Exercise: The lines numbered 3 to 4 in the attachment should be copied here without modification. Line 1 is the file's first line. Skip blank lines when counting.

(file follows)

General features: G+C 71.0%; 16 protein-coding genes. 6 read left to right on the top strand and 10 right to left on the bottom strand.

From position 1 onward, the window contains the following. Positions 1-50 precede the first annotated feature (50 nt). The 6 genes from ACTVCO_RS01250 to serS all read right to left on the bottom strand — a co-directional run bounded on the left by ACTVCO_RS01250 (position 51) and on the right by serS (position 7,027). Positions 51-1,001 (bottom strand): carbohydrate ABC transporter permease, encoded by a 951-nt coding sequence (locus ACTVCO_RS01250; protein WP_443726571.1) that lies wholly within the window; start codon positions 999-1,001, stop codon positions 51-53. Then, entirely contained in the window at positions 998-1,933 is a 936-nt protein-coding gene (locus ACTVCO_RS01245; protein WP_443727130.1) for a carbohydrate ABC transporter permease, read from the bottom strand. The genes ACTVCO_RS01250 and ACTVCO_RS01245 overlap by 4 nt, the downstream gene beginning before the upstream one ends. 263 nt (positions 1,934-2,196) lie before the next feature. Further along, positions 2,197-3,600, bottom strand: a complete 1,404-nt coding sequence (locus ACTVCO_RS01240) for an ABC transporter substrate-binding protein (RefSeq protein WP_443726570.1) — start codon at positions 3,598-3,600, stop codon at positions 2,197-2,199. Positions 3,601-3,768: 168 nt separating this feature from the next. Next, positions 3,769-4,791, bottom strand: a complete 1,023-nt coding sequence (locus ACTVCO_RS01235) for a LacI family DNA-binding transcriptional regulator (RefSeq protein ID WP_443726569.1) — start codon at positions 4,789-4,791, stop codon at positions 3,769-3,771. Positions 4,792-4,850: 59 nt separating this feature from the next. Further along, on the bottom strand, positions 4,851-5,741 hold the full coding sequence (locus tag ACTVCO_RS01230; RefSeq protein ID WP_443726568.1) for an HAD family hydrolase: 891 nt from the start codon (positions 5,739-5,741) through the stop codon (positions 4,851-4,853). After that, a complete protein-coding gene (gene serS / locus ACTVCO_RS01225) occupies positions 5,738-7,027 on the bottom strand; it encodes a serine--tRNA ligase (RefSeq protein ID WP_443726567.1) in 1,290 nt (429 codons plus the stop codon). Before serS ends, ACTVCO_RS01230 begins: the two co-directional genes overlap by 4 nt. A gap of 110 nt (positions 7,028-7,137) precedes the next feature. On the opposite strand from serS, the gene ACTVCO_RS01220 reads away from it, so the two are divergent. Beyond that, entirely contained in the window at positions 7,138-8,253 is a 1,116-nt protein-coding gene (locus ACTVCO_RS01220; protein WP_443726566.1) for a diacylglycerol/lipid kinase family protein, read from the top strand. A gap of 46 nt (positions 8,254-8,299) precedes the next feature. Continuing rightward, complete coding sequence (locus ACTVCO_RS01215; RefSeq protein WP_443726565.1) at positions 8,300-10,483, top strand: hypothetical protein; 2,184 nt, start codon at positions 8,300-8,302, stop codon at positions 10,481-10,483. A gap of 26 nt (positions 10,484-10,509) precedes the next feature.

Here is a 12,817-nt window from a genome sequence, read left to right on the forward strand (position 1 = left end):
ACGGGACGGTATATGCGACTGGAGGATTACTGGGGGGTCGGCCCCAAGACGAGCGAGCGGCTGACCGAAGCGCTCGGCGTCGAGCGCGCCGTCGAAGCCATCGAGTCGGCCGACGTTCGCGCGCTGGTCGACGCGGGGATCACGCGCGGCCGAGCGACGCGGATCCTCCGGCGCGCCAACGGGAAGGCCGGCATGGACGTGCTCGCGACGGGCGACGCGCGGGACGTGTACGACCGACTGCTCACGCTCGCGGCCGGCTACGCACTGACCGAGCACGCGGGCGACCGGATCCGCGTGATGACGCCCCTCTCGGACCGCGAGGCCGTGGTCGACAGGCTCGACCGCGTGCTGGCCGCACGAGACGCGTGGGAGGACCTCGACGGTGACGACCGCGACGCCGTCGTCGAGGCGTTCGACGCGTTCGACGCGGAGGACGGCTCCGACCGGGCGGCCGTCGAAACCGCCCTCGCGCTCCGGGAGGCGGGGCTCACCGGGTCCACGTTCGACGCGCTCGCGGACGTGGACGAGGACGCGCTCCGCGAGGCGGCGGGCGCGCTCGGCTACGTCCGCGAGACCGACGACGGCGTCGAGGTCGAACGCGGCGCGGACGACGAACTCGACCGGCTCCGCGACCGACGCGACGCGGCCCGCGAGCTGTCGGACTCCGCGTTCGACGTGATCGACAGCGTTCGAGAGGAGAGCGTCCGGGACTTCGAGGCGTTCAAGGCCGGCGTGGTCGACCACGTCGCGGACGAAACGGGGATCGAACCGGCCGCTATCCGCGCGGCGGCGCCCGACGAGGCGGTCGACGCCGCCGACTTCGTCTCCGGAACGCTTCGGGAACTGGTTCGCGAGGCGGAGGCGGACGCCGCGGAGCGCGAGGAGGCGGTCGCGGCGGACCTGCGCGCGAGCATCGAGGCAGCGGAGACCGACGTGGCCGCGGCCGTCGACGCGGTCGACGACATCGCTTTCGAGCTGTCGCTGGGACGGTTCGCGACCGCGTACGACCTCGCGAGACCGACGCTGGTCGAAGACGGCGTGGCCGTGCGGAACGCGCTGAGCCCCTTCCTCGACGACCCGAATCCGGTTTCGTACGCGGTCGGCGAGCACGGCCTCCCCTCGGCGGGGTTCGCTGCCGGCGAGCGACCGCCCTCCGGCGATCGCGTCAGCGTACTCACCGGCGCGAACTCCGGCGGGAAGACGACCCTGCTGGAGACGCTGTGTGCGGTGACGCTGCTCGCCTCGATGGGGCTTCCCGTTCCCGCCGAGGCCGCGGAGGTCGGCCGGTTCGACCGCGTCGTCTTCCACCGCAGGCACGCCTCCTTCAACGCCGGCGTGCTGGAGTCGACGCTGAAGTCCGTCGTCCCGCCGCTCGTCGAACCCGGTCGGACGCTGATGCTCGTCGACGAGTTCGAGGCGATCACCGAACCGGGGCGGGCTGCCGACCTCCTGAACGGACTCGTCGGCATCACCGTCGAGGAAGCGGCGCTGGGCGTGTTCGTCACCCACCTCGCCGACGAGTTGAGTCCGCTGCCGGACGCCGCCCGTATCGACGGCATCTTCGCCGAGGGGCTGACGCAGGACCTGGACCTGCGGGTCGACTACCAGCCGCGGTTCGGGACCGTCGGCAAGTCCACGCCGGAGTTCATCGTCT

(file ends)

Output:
Here is a 12,817-nt window from a genome sequence, read left to right on the forward strand (position 1 = left end):
ACGGGACGGTATATGCGACTGGAGGATTACTGGGGGGTCGGCCCCAAGACGAGCGAGCGGCTGACCGAAGCGCTCGGCGTCGAGCGCGCCGTCGAAGCCATCGAGTCGGCCGACGTTCGCGCGCTGGTCGACGCGGGGATCACGCGCGGCCGAGCGACGCGGATCCTCCGGCGCGCCAACGGGAAGGCCGGCATGGACGTGCTCGCGACGGGCGACGCGCGGGACGTGTACGACCGACTGCTCACGCTCGCGGCCGGCTACGCACTGACCGAGCACGCGGGCGACCGGATCCGCGTGATGACGCCCCTCTCGGACCGCGAGGCCGTGGTCGACAGGCTCGACCGCGTGCTGGCCGCACGAGACGCGTGGGAGGACCTCGACGGTGACGACCGCGACGCCGTCGTCGAGGCGTTCGACGCGTTCGACGCGGAGGACGGCTCCGACCGGGCGGCCGTCGAAACCGCCCTCGCGCTCCGGGAGGCGGGGCTCACCGGGTCCACGTTCGACGCGCTCGCGGACGTGGACGAGGACGCGCTCCGCGAGGCGGCGGGCGCGCTCGGCTACGTCCGCGAGACCGACGACGGCGTCGAGGTCGAACGCGGCGCGGACGACGAACTCGACCGGCTCCGCGACCGACGCGACGCGGCCCGCGAGCTGTCGGACTCCGCGTTCGACGTGATCGACAGCGTTCGAGAGGAGAGCGTCCGGGACTTCGAGGCGTTCAAGGCCGGCGTGGTCGACCACGTCGCGGACGAAACGGGGATCGAACCGGCCGCTATCCGCGCGGCGGCGCCCGACGAGGCGGTCGACGCCGCCGACTTCGTCTCCGGAACGCTTCGGGAACTGGTTCGCGAGGCGGAGGCGGACGCCGCGGAGCGCGAGGAGGCGGTCGCGGCGGACCTGCGCGCGAGCATCGAGGCAGCGGAGACCGACGTGGCCGCGGCCGTCGACGCGGTCGACGACATCGCTTTCGAGCTGTCGCTGGGACGGTTCGCGACCGCGTACGACCTCGCGAGACCGACGCTGGTCGAAGACGGCGTGGCCGTGCGGAACGCGCTGAGCCCCTTCCTCGACGACCCGAATCCGGTTTCGTACGCGGTCGGCGAGCACGGCCTCCCCTCGGCGGGGTTCGCTGCCGGCGAGCGACCGCCCTCCGGCGATCGCGTCAGCGTACTCACCGGCGCGAACTCCGGCGGGAAGACGACCCTGCTGGAGACGCTGTGTGCGGTGACGCTGCTCGCCTCGATGGGGCTTCCCGTTCCCGCCGAGGCCGCGGAGGTCGGCCGGTTCGACCGCGTCGTCTTCCACCGCAGGCACGCCTCCTTCAACGCCGGCGTGCTGGAGTCGACGCTGAAGTCCGTCGTCCCGCCGCTCGTCGAACCCGGTCGGACGCTGATGCTCGTCGACGAGTTCGAGGCGATCACCGAACCGGGGCGGGCTGCCGACCTCCTGAACGGACTCGTCGGCATCACCGTCGAGGAAGCGGCGCTGGGCGTGTTCGTCACCCACCTCGCCGACGAGTTGAGTCCGCTGCCGGACGCCGCCCGTATCGACGGCATCTTCGCCGAGGGGCTGACGCAGGACCTGGACCTGCGGGTCGACTACCAGCCGCGGTTCGGGACCGTCGGCAAGTCCACGCCGGAGTTCATCGTCT